Edinburgh Fringe 2022
An autobiographical piece performed by Lori Hamilton from the United States, this is the story of overcoming her encounters with the voice inside her head. Constantly told she’s not good enough, Hamilton’s retelling takes the form of dialogue, song and occasionally – the voice of a guardian angel that sits on her shoulder.
Lori was affectionately known by her mother as ‘the child that ruined her life’. As the eldest of 6 children, and – as Lori admits – the only child to be really neglected and emotionally abused by her mother – Lori’s story is surprisingly inspiring, occasionally funny, and often heart-warming. From childhood, to adulthood, and finally being able to shut down the no-good voice of negativity, we travel with Lori from being sent to her room with only bread and water, to enduring time as an underpaid and overworked employee, to finally achieving success at Julliard, all within 60 minutes.
Lori – a gifted singer in her own right – used a combination of words and song to introduce her tale. Despite being beautifully performed, several of the songs felt misplaced and halted the momentum of the dialogue. While the one piece the complimented the journey and acted as a segue, the others didn’t serve the story. This was a shame, because the story itself felt rushed in parts and could have done with more exploration – particularly the relatable segments dealing with exploitation from her employer as well as her time spent completing her study.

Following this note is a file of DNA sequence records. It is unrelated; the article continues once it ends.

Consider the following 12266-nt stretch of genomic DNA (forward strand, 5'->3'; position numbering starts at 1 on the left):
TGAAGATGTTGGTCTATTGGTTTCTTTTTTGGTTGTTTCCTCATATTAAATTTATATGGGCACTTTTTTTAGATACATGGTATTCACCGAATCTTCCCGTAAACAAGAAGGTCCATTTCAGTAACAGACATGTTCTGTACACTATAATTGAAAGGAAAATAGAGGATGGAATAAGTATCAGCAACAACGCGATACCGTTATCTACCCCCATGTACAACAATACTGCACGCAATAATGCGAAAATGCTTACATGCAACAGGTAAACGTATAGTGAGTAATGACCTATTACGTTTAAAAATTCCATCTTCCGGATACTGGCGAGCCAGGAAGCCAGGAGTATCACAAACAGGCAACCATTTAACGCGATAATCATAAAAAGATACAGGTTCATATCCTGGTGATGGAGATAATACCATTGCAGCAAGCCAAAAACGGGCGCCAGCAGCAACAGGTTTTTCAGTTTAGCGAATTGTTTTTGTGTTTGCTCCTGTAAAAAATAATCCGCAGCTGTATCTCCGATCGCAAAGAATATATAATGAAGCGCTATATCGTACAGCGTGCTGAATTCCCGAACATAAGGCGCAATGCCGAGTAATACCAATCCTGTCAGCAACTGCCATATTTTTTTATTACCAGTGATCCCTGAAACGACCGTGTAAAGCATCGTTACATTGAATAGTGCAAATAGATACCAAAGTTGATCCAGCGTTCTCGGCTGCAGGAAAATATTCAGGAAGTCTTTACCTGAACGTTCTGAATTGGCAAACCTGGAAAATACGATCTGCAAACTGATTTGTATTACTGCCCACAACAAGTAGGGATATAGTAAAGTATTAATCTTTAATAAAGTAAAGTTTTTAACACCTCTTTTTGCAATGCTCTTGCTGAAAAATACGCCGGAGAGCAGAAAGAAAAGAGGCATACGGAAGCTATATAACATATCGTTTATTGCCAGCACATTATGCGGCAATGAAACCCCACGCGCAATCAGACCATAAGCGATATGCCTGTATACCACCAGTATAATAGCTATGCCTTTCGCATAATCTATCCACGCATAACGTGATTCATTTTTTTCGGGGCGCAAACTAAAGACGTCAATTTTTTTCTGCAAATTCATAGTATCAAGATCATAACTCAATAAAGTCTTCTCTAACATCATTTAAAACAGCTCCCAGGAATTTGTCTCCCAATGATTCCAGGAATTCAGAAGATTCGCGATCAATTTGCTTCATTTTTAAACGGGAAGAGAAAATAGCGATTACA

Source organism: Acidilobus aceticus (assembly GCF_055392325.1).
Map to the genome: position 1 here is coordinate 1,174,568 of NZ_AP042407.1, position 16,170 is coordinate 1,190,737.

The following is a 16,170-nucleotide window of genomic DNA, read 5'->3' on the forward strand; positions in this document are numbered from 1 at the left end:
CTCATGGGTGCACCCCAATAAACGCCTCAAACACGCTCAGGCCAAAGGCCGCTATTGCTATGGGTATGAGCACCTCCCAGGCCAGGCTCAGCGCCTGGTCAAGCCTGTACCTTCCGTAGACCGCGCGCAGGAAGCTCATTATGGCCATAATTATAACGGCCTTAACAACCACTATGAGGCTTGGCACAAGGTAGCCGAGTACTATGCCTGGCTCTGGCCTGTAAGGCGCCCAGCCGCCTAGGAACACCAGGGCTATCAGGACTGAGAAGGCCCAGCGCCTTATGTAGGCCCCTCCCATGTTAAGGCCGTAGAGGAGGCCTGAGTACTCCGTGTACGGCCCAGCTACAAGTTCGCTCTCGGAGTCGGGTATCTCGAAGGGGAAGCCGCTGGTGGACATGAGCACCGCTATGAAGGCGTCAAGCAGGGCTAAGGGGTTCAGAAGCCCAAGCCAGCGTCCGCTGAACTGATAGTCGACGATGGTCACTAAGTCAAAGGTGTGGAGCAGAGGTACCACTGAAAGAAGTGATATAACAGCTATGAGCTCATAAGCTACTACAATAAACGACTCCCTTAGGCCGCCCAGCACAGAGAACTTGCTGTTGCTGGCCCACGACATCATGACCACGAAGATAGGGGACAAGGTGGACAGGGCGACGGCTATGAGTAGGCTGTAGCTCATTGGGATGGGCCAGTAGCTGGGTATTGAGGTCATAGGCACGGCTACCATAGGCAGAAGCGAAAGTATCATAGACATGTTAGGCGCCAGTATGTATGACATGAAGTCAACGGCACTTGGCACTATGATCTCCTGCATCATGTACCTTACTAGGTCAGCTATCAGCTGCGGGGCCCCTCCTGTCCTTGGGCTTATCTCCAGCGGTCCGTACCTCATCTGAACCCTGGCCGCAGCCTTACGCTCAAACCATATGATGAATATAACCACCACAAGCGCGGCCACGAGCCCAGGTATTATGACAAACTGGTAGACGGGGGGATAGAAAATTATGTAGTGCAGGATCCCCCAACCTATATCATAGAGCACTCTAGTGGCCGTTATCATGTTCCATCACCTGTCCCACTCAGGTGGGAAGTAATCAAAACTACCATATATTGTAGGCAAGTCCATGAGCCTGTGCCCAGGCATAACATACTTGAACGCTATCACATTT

While performing her dialogue – including multiple characters – Hamilton was strong, engaging, and empathetic. Never playing the victim, she held her audience well and presented herself as courage and strong, as well as vulnerable.
Using suitcases to transition from scene to scene was clever, although almost distracting. Lori managed to save the distraction with choreographed placement and by minimising any other props or furniture.
Subtle sound and lighting assisted with the transition between locations, and time and characters.
While North Star was heartfelt, uplifting, and enjoyable at times, the performance requires stronger refocusing and could benefit from being reworked after this Edinburgh season. Either a story with song, or a musical performance with dialogue – the show struggles to define itself in its current form, which was described as ‘musical theatre’.
What does shine through, is the dedication and commitment Lori has towards Mental Health issues, education, and her quest to help others. Her website – https://northstar-theshow.com/– is filled with resources that complement the show perfectly, and her passion for her work can only enhance her future work.